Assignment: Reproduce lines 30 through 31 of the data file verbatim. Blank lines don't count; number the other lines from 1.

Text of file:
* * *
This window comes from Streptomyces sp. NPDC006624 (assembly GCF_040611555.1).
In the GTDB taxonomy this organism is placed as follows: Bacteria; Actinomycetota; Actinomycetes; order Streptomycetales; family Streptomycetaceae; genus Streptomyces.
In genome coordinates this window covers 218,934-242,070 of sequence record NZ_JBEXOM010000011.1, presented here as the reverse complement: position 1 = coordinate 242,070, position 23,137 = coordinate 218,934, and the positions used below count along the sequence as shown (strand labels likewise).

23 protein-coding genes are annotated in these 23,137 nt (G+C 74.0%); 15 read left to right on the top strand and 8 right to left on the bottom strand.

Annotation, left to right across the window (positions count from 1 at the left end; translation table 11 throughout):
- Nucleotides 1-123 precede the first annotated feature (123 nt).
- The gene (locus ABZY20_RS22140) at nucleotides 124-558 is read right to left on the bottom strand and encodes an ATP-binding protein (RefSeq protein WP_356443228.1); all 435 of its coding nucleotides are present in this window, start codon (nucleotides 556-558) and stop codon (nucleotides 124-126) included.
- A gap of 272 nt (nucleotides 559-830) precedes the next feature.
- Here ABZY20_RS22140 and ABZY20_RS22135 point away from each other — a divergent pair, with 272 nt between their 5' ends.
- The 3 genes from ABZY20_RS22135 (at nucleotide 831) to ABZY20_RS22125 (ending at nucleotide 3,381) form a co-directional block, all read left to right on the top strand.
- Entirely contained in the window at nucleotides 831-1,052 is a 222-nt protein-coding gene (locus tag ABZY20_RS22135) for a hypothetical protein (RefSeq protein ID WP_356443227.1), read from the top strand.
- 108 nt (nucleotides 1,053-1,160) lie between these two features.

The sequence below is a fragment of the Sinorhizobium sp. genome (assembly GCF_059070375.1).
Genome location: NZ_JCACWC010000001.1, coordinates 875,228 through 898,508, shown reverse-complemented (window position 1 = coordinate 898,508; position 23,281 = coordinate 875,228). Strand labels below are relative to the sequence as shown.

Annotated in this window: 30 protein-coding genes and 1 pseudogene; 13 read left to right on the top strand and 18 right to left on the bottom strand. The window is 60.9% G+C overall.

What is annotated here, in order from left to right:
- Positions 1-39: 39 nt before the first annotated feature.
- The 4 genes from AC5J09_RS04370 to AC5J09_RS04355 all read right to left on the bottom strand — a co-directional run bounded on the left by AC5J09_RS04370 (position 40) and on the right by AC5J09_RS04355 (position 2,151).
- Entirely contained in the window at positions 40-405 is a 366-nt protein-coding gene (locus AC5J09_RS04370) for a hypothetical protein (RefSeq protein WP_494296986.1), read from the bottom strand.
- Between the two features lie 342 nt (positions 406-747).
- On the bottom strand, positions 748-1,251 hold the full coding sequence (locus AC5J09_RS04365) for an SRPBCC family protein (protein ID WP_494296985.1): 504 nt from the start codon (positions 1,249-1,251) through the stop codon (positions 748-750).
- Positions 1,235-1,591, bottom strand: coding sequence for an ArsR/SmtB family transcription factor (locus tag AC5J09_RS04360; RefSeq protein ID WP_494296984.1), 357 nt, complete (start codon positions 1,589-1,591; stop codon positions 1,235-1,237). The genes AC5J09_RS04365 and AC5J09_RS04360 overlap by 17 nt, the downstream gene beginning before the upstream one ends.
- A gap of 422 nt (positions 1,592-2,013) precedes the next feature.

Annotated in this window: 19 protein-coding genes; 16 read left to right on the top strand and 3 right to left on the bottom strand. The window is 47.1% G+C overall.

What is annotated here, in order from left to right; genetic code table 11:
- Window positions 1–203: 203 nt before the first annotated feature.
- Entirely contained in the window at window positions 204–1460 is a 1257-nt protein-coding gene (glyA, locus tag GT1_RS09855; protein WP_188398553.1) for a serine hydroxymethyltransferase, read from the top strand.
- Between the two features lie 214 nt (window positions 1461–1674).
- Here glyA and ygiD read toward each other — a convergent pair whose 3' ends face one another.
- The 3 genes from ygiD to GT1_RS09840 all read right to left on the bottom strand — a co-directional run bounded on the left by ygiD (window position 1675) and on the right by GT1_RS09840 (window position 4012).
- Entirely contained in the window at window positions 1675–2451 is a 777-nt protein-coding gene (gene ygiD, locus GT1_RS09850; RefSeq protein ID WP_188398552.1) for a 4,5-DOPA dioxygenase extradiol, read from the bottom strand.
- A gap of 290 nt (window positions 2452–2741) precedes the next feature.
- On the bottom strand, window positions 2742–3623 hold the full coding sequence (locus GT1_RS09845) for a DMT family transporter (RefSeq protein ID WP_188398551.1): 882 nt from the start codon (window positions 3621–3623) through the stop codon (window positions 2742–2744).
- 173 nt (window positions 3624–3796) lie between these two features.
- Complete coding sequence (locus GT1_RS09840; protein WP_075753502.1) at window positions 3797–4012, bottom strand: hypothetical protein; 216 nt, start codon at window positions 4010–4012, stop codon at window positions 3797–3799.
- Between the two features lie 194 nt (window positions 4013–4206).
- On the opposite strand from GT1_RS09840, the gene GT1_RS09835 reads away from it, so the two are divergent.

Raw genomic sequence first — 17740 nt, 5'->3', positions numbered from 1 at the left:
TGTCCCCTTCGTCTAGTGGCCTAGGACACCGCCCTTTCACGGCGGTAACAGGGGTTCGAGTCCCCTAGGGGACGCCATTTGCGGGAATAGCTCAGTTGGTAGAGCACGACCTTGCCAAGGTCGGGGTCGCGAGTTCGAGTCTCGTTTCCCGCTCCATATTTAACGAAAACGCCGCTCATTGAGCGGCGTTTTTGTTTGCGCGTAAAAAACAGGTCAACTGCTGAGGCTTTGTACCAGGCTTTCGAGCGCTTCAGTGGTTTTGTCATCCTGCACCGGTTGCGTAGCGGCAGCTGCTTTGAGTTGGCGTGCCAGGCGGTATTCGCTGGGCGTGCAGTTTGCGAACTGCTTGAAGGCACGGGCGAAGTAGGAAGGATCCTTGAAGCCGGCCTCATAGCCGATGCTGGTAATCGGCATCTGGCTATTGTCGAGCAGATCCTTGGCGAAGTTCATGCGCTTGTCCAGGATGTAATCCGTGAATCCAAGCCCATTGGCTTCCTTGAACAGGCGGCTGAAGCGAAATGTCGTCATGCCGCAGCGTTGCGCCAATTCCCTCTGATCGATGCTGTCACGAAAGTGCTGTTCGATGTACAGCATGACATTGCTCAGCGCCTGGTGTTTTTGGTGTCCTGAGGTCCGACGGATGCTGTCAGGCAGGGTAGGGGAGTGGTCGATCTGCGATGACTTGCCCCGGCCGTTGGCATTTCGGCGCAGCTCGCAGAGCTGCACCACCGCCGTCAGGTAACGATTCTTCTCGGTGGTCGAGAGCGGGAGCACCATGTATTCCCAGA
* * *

- The 3 genes from ygiD to GT1_RS09840 all read right to left on the bottom strand — a co-directional run bounded on the left by ygiD (window position 1675) and on the right by GT1_RS09840 (window position 4012).
- Entirely contained in the window at window positions 1675–2451 is a 777-nt protein-coding gene (gene ygiD, locus GT1_RS09850; RefSeq protein ID WP_188398552.1) for a 4,5-DOPA dioxygenase extradiol, read from the bottom strand.